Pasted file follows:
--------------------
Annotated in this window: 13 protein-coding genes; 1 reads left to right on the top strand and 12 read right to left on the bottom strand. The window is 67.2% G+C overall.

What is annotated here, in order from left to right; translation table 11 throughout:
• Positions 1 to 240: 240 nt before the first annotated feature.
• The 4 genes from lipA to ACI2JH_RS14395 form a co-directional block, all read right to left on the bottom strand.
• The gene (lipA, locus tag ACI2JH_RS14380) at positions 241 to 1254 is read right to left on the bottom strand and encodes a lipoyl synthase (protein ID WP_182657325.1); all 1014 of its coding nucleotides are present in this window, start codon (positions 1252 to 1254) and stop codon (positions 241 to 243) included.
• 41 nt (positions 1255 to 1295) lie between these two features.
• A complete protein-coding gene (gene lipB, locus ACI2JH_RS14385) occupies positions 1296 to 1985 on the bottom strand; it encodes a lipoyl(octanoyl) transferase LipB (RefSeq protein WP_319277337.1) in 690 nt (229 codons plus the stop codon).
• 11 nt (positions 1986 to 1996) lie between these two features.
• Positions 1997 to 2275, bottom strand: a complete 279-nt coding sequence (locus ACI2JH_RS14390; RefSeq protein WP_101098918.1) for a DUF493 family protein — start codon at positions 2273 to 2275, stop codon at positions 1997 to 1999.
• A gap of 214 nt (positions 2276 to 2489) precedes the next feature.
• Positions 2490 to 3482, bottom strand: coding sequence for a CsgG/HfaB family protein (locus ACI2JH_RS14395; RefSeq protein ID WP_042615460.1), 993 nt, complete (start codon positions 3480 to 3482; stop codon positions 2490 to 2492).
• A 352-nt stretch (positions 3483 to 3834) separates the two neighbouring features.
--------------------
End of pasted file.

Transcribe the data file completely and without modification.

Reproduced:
Annotated in this window: 13 protein-coding genes; 1 reads left to right on the top strand and 12 read right to left on the bottom strand. The window is 67.2% G+C overall.

What is annotated here, in order from left to right; translation table 11 throughout:
• Positions 1 to 240: 240 nt before the first annotated feature.
• The 4 genes from lipA to ACI2JH_RS14395 form a co-directional block, all read right to left on the bottom strand.
• The gene (lipA, locus tag ACI2JH_RS14380) at positions 241 to 1254 is read right to left on the bottom strand and encodes a lipoyl synthase (protein ID WP_182657325.1); all 1014 of its coding nucleotides are present in this window, start codon (positions 1252 to 1254) and stop codon (positions 241 to 243) included.
• 41 nt (positions 1255 to 1295) lie between these two features.
• A complete protein-coding gene (gene lipB, locus ACI2JH_RS14385) occupies positions 1296 to 1985 on the bottom strand; it encodes a lipoyl(octanoyl) transferase LipB (RefSeq protein WP_319277337.1) in 690 nt (229 codons plus the stop codon).
• 11 nt (positions 1986 to 1996) lie between these two features.
• Positions 1997 to 2275, bottom strand: a complete 279-nt coding sequence (locus ACI2JH_RS14390; RefSeq protein WP_101098918.1) for a DUF493 family protein — start codon at positions 2273 to 2275, stop codon at positions 1997 to 1999.
• A gap of 214 nt (positions 2276 to 2489) precedes the next feature.
• Positions 2490 to 3482, bottom strand: coding sequence for a CsgG/HfaB family protein (locus ACI2JH_RS14395; RefSeq protein ID WP_042615460.1), 993 nt, complete (start codon positions 3480 to 3482; stop codon positions 2490 to 2492).
• A 352-nt stretch (positions 3483 to 3834) separates the two neighbouring features.